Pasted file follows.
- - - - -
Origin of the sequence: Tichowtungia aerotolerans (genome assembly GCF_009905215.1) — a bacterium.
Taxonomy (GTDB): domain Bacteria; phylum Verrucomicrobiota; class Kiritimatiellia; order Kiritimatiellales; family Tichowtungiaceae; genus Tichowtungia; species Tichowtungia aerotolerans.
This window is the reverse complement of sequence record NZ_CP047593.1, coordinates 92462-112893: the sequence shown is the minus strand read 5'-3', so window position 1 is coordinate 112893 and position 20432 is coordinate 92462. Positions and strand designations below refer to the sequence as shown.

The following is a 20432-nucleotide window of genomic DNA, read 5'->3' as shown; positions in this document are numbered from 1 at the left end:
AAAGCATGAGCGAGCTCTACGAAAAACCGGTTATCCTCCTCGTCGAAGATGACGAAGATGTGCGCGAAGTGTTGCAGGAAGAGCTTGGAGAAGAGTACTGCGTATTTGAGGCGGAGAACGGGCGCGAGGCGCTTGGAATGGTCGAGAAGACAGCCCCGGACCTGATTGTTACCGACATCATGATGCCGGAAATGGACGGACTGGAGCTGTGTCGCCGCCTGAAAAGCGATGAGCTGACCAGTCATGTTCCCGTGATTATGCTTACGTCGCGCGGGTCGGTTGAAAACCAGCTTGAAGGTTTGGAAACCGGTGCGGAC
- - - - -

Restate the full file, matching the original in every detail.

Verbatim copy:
Origin of the sequence: Tichowtungia aerotolerans (genome assembly GCF_009905215.1) — a bacterium.
Taxonomy (GTDB): domain Bacteria; phylum Verrucomicrobiota; class Kiritimatiellia; order Kiritimatiellales; family Tichowtungiaceae; genus Tichowtungia; species Tichowtungia aerotolerans.
This window is the reverse complement of sequence record NZ_CP047593.1, coordinates 92462-112893: the sequence shown is the minus strand read 5'-3', so window position 1 is coordinate 112893 and position 20432 is coordinate 92462. Positions and strand designations below refer to the sequence as shown.

The following is a 20432-nucleotide window of genomic DNA, read 5'->3' as shown; positions in this document are numbered from 1 at the left end:
AAAGCATGAGCGAGCTCTACGAAAAACCGGTTATCCTCCTCGTCGAAGATGACGAAGATGTGCGCGAAGTGTTGCAGGAAGAGCTTGGAGAAGAGTACTGCGTATTTGAGGCGGAGAACGGGCGCGAGGCGCTTGGAATGGTCGAGAAGACAGCCCCGGACCTGATTGTTACCGACATCATGATGCCGGAAATGGACGGACTGGAGCTGTGTCGCCGCCTGAAAAGCGATGAGCTGACCAGTCATGTTCCCGTGATTATGCTTACGTCGCGCGGGTCGGTTGAAAACCAGCTTGAAGGTTTGGAAACCGGTGCGGAC